NSN L. A. Conference Swaps and Workshops

Story Musings

NSN Conference Swaps and Workshops

 

 August 4, 2010

Storytell Swap  Thursday 9:45  (felt like 11:45 to Central TZ people, so I was a bit foggy . . .)

I didn’t print out Padraic’s Swap Host responsibilities because I thought there would be copies in the room — didn’t matter . .  . Story-Tellers have our procedures worked out through years of practice: put name on board, gift on gift table, relax and enjoy.

Gifts: many people brought extras, so there were plenty for all, even left-overs, which as we were picking up the room, went in a bag for someone’s (Joyce’s) grandchildren on her return trip.  I brought two of my CDs and a Queensboro Storytell hat, which matched someone’s (Yvonne? — it was really LATE) Storytell shirt perfectly.  BTW, several people liked my black “jacket” — it was actually a long-sleeved shirt, extra large, in case anyone is planning to order one (they run a bit small).

Terrific Stories and Great Fun!!

I (Mary Garrett) opened with a short story combining “St. Louis Blues” and “Worry Bundles.”

Melanie the Seanachie Pratt shared editing woes and the perils of technology (always warn someone if you put them on speaker phone)

Kate Dudding  —  the connection between Feenamint and Porgie and Bess (marketing advice?)

Mary Grace Ketner — Turtle of Coca — lovely and oh-so-tricky!

Dianna Waite — her father’s adventures in farm work with an old and tricky tractor

Bobbie Japka — once had a lingerie party business.  You had to be there to fully appreciate it.  Dr. Ruth watch out!

Kate Franckle — Thurber’s moth parable, lovely!

Joyce Geary — fun with grandpa and his very entertaining bald head.

Marilyn McPhie — as a young, tired mother trying to manage a dose of Triaminic for her  resourceful child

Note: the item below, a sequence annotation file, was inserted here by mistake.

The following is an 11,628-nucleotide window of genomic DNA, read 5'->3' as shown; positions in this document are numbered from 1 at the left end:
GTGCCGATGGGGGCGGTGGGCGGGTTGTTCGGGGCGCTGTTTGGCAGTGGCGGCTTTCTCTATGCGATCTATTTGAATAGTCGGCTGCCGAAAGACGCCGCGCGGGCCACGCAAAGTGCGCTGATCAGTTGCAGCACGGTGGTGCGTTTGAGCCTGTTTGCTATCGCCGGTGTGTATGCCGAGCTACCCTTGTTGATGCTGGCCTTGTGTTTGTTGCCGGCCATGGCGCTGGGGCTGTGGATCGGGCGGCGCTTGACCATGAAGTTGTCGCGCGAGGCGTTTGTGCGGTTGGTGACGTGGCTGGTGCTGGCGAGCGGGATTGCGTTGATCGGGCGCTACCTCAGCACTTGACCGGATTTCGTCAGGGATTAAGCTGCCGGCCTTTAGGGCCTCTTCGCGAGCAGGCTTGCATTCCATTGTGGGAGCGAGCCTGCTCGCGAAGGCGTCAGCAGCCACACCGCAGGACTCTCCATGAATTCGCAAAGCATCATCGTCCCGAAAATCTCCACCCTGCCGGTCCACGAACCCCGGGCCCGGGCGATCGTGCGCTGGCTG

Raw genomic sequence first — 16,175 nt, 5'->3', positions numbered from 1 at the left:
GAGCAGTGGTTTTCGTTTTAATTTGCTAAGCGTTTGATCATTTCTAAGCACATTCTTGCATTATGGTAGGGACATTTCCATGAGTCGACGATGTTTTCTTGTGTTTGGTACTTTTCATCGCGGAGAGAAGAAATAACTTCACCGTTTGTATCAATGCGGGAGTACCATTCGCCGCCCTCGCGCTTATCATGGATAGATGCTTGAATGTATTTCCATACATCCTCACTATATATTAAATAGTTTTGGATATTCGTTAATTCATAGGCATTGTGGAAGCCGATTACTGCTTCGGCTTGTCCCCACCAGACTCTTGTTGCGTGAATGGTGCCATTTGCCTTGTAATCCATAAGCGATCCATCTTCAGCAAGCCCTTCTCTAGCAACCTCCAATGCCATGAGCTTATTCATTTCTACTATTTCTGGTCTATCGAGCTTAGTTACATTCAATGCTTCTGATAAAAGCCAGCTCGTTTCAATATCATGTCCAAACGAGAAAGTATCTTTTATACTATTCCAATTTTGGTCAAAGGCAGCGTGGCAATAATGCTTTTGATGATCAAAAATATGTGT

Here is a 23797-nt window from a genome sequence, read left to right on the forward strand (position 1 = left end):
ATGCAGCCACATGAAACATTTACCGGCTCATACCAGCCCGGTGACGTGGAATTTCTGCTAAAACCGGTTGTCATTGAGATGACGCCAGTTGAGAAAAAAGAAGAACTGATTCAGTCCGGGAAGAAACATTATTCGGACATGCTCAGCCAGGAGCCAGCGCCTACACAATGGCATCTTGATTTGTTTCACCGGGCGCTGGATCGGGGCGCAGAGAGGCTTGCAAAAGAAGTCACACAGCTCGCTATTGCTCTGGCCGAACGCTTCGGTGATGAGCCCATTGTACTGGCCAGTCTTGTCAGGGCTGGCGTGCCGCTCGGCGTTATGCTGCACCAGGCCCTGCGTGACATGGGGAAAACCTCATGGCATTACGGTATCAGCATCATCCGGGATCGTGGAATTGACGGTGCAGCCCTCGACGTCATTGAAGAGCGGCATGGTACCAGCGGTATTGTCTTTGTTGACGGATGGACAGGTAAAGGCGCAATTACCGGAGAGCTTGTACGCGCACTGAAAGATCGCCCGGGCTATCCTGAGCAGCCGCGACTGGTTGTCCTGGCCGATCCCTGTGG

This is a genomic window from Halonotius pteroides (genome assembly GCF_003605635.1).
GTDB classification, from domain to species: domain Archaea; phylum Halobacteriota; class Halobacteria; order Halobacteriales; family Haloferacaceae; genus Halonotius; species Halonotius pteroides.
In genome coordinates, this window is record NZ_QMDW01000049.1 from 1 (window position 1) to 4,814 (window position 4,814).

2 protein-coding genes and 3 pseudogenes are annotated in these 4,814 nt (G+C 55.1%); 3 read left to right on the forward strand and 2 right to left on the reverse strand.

Shelby Smith — Amazon story — lovely trip, but that poor, poor monkey!  (This seems a good place to write down a new favorite phrase, “Stretching the truth”).

Nick Smith  — Jack the Thief (and wife and baby!)

Yvonne Young — liars’ contest with golden apple for prize — ending with a lovely blessing, the perfect final note! *

*so perfect that I completely forgot that I had intended to end with Elizabeth Ellis’ shortest story: bird, boy, stone, threw, flew(and my students added, “poo” because they felt the bird should have revenge) — I came home to news that a band had ended a performance because of pigeons in the rafters, alas.  Elizabeth did not make it to this conference . . . missed her.

— Other Story Tell-ers present at Conference!

Sue Black  Co-Presenting — Old Tales for a New Millennium

Kate Dudding

Tim Ereneta

Cathryn Fairlee  resource table (a hard job handled with grace)  and designed the Conference Logo!!

Wendy Gourley  presenting Cracking the Story Code

Mary Hamilton & Charles Wright

Sarah Hauser

Priscilla Howe  “Queen Berta and King Pippin” Fringe

Mary Grace Ketner — “Don’t be Stymied by State Standards”

Audrey Kopp  Fringe  Tales for Teens

Marilyn McPhie   panel – producing and marketing cd.

Melanie the Seanachie Pratt  hosting “Bars, Cars and

Dating Scares” swap on Saturday night

Linda King Pruitt

Jo Radner  “Art of Gathering and Performing Oral History”

Ellie Shinham Swap: Good Witches & other Wild Women Shelby Smith

—-

Diane Ferlatte   Storytelling — The Tool of a Culture